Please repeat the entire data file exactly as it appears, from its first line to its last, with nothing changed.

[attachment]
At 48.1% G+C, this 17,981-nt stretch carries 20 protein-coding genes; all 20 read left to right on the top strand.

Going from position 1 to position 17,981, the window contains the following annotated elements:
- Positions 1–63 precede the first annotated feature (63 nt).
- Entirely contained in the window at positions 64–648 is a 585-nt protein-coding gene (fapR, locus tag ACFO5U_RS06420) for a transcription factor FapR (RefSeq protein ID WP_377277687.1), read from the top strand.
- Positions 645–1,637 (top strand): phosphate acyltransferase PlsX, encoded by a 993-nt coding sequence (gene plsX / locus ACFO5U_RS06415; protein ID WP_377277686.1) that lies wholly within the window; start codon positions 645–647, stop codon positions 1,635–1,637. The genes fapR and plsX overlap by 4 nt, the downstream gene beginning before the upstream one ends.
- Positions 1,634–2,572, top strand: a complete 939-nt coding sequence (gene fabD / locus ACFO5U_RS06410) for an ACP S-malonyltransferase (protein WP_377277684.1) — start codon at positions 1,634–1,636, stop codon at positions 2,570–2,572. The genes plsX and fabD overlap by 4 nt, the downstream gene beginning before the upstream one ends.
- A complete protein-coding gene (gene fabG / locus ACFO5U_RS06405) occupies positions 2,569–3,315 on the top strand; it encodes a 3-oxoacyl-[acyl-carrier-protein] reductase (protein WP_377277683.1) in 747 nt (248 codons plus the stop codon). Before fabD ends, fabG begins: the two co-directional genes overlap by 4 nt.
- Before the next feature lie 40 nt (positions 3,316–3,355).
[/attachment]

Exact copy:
At 48.1% G+C, this 17,981-nt stretch carries 20 protein-coding genes; all 20 read left to right on the top strand.

Going from position 1 to position 17,981, the window contains the following annotated elements:
- Positions 1–63 precede the first annotated feature (63 nt).
- Entirely contained in the window at positions 64–648 is a 585-nt protein-coding gene (fapR, locus tag ACFO5U_RS06420) for a transcription factor FapR (RefSeq protein ID WP_377277687.1), read from the top strand.
- Positions 645–1,637 (top strand): phosphate acyltransferase PlsX, encoded by a 993-nt coding sequence (gene plsX / locus ACFO5U_RS06415; protein ID WP_377277686.1) that lies wholly within the window; start codon positions 645–647, stop codon positions 1,635–1,637. The genes fapR and plsX overlap by 4 nt, the downstream gene beginning before the upstream one ends.
- Positions 1,634–2,572, top strand: a complete 939-nt coding sequence (gene fabD / locus ACFO5U_RS06410) for an ACP S-malonyltransferase (protein WP_377277684.1) — start codon at positions 1,634–1,636, stop codon at positions 2,570–2,572. The genes plsX and fabD overlap by 4 nt, the downstream gene beginning before the upstream one ends.
- A complete protein-coding gene (gene fabG / locus ACFO5U_RS06405) occupies positions 2,569–3,315 on the top strand; it encodes a 3-oxoacyl-[acyl-carrier-protein] reductase (protein WP_377277683.1) in 747 nt (248 codons plus the stop codon). Before fabD ends, fabG begins: the two co-directional genes overlap by 4 nt.
- Before the next feature lie 40 nt (positions 3,316–3,355).